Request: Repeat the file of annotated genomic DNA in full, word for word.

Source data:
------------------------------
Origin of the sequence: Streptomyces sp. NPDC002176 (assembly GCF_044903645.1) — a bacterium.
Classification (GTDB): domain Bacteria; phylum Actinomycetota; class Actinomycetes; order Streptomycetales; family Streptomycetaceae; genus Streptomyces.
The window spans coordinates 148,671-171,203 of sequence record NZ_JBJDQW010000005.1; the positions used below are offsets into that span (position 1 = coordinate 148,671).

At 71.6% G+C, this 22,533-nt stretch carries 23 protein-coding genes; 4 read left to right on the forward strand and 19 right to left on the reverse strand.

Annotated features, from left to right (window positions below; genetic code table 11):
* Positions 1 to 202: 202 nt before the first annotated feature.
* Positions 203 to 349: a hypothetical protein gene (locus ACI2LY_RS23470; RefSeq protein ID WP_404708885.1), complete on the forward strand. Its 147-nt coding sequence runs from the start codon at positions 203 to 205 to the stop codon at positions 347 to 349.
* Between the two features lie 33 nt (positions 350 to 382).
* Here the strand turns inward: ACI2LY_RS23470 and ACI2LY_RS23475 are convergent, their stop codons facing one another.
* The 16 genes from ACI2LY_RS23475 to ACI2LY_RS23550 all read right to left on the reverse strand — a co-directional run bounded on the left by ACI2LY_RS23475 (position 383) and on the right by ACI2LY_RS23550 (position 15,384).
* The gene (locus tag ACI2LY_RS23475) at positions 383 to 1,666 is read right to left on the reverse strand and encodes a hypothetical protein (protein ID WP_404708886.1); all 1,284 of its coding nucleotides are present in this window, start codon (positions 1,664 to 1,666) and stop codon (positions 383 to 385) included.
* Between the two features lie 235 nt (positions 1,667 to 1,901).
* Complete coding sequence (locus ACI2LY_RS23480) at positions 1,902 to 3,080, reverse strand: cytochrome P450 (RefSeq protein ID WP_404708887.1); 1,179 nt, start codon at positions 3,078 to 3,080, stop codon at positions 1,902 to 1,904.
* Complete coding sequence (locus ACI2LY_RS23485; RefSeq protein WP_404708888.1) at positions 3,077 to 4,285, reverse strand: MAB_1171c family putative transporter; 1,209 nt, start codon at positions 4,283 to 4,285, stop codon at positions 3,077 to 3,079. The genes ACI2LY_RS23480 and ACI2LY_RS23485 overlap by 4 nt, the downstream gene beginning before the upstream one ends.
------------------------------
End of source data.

Origin of the sequence: Streptomyces sp. NPDC002176 (assembly GCF_044903645.1) — a bacterium.
Classification (GTDB): domain Bacteria; phylum Actinomycetota; class Actinomycetes; order Streptomycetales; family Streptomycetaceae; genus Streptomyces.
The window spans coordinates 148,671-171,203 of sequence record NZ_JBJDQW010000005.1; the positions used below are offsets into that span (position 1 = coordinate 148,671).

At 71.6% G+C, this 22,533-nt stretch carries 23 protein-coding genes; 4 read left to right on the forward strand and 19 right to left on the reverse strand.

Annotated features, from left to right (window positions below; genetic code table 11):
* Positions 1 to 202: 202 nt before the first annotated feature.
* Positions 203 to 349: a hypothetical protein gene (locus ACI2LY_RS23470; RefSeq protein ID WP_404708885.1), complete on the forward strand. Its 147-nt coding sequence runs from the start codon at positions 203 to 205 to the stop codon at positions 347 to 349.
* Between the two features lie 33 nt (positions 350 to 382).
* Here the strand turns inward: ACI2LY_RS23470 and ACI2LY_RS23475 are convergent, their stop codons facing one another.
* The 16 genes from ACI2LY_RS23475 to ACI2LY_RS23550 all read right to left on the reverse strand — a co-directional run bounded on the left by ACI2LY_RS23475 (position 383) and on the right by ACI2LY_RS23550 (position 15,384).
* The gene (locus tag ACI2LY_RS23475) at positions 383 to 1,666 is read right to left on the reverse strand and encodes a hypothetical protein (protein ID WP_404708886.1); all 1,284 of its coding nucleotides are present in this window, start codon (positions 1,664 to 1,666) and stop codon (positions 383 to 385) included.
* Between the two features lie 235 nt (positions 1,667 to 1,901).
* Complete coding sequence (locus ACI2LY_RS23480) at positions 1,902 to 3,080, reverse strand: cytochrome P450 (RefSeq protein ID WP_404708887.1); 1,179 nt, start codon at positions 3,078 to 3,080, stop codon at positions 1,902 to 1,904.
* Complete coding sequence (locus ACI2LY_RS23485; RefSeq protein WP_404708888.1) at positions 3,077 to 4,285, reverse strand: MAB_1171c family putative transporter; 1,209 nt, start codon at positions 4,283 to 4,285, stop codon at positions 3,077 to 3,079. The genes ACI2LY_RS23480 and ACI2LY_RS23485 overlap by 4 nt, the downstream gene beginning before the upstream one ends.